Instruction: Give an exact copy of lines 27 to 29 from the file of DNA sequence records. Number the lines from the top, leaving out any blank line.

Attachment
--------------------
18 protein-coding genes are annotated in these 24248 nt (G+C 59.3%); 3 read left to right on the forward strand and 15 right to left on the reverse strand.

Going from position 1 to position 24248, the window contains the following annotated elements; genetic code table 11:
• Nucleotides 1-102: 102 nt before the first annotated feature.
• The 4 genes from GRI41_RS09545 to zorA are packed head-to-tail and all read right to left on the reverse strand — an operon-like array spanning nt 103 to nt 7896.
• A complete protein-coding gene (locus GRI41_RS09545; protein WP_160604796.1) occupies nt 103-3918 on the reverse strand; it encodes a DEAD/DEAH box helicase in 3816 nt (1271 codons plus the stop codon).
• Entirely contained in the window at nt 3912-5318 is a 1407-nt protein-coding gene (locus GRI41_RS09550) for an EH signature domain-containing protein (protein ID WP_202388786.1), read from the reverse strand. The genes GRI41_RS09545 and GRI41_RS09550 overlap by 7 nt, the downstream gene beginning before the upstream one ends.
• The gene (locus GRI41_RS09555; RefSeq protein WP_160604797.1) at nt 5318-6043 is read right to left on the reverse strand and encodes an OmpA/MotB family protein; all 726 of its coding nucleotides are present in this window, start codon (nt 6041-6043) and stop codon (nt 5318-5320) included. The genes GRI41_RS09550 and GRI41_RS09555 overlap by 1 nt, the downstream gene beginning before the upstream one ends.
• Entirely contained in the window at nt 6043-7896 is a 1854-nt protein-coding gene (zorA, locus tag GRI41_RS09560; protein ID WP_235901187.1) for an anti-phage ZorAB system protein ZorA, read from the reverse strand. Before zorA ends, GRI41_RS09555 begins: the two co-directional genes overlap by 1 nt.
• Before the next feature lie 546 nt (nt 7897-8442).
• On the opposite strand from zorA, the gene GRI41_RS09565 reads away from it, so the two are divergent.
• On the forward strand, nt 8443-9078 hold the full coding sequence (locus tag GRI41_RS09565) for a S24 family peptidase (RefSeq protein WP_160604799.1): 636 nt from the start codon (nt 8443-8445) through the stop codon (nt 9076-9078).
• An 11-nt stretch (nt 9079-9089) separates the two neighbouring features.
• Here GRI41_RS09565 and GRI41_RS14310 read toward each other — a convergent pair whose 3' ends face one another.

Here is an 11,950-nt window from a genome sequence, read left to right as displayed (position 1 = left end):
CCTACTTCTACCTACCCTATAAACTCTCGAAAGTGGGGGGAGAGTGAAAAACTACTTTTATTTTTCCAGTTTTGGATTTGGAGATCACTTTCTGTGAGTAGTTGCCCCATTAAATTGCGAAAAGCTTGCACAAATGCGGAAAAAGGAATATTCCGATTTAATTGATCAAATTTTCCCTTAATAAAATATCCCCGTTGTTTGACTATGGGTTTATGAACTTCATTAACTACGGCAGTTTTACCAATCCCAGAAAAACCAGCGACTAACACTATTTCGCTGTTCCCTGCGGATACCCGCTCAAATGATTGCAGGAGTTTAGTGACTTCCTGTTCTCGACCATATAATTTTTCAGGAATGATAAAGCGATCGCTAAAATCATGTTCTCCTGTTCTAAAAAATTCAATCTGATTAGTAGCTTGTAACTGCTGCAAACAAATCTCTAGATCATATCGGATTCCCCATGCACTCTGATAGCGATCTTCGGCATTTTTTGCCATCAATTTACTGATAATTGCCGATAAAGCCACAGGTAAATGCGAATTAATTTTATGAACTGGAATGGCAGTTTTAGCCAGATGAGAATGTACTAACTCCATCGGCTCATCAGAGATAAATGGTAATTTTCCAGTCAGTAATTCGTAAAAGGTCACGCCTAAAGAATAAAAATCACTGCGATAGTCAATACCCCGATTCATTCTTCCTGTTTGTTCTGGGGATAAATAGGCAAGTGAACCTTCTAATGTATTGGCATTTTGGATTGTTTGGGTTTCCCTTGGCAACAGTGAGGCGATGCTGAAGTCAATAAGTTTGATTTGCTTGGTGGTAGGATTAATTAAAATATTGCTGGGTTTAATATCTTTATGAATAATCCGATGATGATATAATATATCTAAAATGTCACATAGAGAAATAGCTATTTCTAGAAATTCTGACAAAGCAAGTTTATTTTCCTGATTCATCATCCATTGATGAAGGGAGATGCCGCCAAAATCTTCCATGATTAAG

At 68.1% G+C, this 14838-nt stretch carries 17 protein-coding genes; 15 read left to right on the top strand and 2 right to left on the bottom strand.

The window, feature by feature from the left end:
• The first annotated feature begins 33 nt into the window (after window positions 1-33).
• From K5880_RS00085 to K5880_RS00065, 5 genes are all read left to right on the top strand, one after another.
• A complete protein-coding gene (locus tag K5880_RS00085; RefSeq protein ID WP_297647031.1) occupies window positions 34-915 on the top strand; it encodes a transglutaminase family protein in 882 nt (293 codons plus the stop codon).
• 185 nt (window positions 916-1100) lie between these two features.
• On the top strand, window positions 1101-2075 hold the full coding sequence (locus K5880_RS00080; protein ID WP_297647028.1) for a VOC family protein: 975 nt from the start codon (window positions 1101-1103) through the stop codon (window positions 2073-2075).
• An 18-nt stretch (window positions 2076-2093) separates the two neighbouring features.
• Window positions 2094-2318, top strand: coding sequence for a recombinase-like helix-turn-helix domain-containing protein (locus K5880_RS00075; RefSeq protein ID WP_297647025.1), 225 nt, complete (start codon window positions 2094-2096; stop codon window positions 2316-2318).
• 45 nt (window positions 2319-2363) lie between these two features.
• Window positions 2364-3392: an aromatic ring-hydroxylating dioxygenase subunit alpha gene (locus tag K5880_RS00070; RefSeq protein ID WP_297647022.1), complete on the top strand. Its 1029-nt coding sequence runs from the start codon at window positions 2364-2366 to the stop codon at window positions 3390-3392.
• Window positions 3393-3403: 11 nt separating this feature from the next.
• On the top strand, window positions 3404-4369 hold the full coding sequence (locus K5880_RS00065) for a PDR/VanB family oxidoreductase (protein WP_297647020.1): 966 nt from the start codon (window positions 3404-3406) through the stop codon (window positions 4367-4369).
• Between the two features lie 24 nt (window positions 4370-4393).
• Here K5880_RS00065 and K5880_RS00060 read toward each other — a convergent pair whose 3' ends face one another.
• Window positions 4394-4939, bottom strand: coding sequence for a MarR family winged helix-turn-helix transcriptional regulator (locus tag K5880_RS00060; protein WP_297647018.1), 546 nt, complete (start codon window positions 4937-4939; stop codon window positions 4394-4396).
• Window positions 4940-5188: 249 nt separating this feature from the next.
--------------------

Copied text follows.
• Window positions 3393-3403: 11 nt separating this feature from the next.
• On the top strand, window positions 3404-4369 hold the full coding sequence (locus K5880_RS00065) for a PDR/VanB family oxidoreductase (protein WP_297647020.1): 966 nt from the start codon (window positions 3404-3406) through the stop codon (window positions 4367-4369).
• Between the two features lie 24 nt (window positions 4370-4393).